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On New Year's Eve, Nancy Lammeter makes a conspicuous entry at the Red House, and Godfrey comes forward to help her. Nancy is pained by his attentions, because she had made it clear to Godfrey that she will not marry him. Mrs. Kimble, the Squire's sister, takes Nancy to the Blue Room where she is introduced to the two Miss Gunns, daughters of a wine merchant from a neighboring town. They are quite charmed by Nancy's rustic beauty, but feel that it is a pity that she makes gross mistakes in her grammar and pronunciation. Priscilla, Nancy's sister, enters the room; she is five years older than Nancy and is very different from her. Nancy insists that "sisters must be dressed alike;" therefore, Priscilla is forced to wear a dress akin to Nancy, but one that doesn't compliment her. Priscilla knows that her plain looks don't offer any prospect of matrimony, and she has cheerfully resigned herself to living without a man.
At dinner, Mr. Crackenthrop pays compliments to Nancy's beauty, which provokes well-meaning responses from Squire Cass and Dr. Kimble. Godfrey and Nancy are immensely embarrassed, and Godfrey fears that these quips may bring matters to a head. Solomon Macey, the fiddler, leads the people to the parlor to open the dance. Nancy has to leave in the middle of the dance because she has torn her gown, and it needs to be sewn. As Godfrey waits with Nancy for Priscilla to come, Godfrey pleads with Nancy to forgive him for his erring behavior in the past and asks her for a dance. Nancy, however, treats his overtures with a polite chilliness.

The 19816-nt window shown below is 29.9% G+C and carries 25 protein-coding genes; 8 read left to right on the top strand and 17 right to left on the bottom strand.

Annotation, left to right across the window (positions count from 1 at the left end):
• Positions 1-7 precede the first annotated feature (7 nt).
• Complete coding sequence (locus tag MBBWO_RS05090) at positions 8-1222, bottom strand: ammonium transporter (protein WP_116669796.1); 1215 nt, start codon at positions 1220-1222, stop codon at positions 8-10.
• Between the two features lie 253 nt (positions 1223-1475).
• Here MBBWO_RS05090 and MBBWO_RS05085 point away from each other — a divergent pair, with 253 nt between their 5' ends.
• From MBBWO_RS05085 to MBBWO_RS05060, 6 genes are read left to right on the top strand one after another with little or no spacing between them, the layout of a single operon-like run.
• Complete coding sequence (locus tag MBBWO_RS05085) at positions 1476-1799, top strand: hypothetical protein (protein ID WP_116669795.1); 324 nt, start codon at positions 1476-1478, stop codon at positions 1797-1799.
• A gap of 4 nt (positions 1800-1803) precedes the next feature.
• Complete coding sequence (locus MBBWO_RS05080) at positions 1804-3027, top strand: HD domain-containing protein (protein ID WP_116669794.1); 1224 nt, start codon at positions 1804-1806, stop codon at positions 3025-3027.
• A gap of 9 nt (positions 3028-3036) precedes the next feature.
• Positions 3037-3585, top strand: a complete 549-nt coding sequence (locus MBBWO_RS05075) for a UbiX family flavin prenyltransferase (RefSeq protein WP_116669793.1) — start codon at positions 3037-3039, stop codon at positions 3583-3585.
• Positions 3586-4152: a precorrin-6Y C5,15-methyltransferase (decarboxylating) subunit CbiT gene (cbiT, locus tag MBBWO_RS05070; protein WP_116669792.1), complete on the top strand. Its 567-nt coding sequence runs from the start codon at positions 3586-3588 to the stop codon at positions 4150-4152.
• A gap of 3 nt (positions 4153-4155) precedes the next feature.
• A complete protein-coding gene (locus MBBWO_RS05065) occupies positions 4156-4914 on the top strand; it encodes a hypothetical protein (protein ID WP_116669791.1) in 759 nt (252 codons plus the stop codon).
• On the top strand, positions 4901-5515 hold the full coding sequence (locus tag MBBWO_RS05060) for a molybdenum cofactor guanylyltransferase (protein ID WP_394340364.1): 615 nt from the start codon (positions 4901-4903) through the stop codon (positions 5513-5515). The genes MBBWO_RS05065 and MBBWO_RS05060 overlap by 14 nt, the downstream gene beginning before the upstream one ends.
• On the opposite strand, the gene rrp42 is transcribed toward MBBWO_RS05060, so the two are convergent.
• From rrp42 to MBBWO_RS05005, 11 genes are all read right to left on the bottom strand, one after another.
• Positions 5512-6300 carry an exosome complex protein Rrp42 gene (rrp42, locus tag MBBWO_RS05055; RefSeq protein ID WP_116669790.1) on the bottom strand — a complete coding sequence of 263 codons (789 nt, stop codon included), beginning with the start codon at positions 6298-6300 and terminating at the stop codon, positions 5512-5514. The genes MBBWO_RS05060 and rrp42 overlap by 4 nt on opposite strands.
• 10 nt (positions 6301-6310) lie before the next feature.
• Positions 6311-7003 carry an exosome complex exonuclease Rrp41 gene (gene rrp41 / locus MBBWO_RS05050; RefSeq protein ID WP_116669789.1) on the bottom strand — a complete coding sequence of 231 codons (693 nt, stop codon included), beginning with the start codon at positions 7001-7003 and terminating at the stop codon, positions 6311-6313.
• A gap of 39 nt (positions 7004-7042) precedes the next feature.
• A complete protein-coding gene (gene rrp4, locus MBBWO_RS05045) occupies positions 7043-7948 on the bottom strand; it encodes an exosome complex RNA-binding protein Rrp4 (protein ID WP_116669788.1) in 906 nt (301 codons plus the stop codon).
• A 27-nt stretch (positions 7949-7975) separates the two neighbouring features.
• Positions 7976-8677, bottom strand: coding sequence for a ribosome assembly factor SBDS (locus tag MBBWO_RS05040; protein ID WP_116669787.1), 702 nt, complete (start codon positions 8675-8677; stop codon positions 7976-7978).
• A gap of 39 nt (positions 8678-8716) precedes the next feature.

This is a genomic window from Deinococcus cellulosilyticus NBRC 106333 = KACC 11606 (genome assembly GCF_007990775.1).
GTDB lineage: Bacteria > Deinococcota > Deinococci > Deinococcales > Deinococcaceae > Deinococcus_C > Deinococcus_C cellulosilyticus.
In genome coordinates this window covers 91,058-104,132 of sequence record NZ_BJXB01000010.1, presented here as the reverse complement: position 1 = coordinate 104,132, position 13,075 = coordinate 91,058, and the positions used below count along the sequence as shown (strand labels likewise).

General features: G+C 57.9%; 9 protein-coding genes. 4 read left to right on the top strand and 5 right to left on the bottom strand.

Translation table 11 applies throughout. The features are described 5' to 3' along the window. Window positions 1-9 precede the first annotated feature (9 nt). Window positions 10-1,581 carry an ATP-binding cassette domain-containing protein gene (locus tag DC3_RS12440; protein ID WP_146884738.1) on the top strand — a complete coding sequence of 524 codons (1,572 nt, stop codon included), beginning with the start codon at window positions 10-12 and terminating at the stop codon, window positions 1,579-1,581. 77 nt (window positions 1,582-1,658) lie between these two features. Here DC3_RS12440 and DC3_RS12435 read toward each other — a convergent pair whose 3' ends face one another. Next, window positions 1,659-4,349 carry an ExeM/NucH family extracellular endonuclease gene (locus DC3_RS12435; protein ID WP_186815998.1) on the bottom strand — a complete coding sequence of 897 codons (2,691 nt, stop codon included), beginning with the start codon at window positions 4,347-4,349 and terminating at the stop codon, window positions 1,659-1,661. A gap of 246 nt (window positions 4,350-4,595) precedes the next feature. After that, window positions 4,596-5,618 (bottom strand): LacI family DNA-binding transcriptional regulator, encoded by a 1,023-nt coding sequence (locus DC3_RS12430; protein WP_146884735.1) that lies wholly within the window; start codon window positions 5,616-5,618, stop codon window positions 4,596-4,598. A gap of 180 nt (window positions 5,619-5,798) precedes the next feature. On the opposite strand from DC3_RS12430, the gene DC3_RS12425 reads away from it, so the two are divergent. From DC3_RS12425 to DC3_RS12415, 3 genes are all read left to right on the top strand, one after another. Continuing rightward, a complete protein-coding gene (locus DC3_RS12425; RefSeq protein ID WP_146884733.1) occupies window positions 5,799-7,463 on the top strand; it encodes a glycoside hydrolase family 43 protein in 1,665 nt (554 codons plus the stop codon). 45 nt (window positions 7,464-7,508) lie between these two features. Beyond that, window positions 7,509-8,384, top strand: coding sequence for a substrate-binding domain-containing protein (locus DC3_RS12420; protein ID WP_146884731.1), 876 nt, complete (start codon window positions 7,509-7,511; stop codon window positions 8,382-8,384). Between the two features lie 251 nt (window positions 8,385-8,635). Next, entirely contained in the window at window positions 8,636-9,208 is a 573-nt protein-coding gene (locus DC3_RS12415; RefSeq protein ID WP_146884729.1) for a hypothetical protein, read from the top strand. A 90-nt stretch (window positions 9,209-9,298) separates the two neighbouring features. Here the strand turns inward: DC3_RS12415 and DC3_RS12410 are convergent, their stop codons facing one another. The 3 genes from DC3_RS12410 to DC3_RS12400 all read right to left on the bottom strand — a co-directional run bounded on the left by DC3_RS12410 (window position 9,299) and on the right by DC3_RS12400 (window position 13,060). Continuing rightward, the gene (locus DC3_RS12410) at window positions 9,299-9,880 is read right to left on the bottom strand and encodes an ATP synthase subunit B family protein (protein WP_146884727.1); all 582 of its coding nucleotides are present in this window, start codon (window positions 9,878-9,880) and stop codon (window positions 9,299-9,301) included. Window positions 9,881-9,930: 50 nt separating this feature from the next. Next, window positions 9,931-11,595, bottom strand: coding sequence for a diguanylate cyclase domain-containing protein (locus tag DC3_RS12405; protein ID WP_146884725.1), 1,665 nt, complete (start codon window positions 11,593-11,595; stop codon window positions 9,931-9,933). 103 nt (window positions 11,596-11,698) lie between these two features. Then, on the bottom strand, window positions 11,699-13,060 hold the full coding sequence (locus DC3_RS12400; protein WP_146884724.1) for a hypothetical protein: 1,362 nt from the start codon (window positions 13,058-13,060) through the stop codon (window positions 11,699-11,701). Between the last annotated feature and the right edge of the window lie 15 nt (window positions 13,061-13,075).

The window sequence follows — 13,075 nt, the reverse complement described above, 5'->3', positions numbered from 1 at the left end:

This chapter presents a contrast between the characters of Nancy and Godfrey. A clinging to principles marks Nancy's character; which is her strength as well as her weakness at times. Nancy refuses to accept Godfrey due to his errant ways. She says with self-importance, "Did he suppose that Miss Nancy Lammeter was to be won by any man, Squire or no squire, who led a bad life?" In complete contrast to Nancy's principles and determination, Godfrey lacks self-control. He knows right from wrong and struggles within himself, but he seems to always give in to his desires. In contrast to both of them, Priscilla Lammeter stands out as a very honest, straight forward, and sensible human being. She takes her plain looks with great humor and resigns herself to a life as an old maid. She scorns Nancy's assertion that she (Nancy) will never marry because she knows that it comes from her momentary annoyance with Godfrey.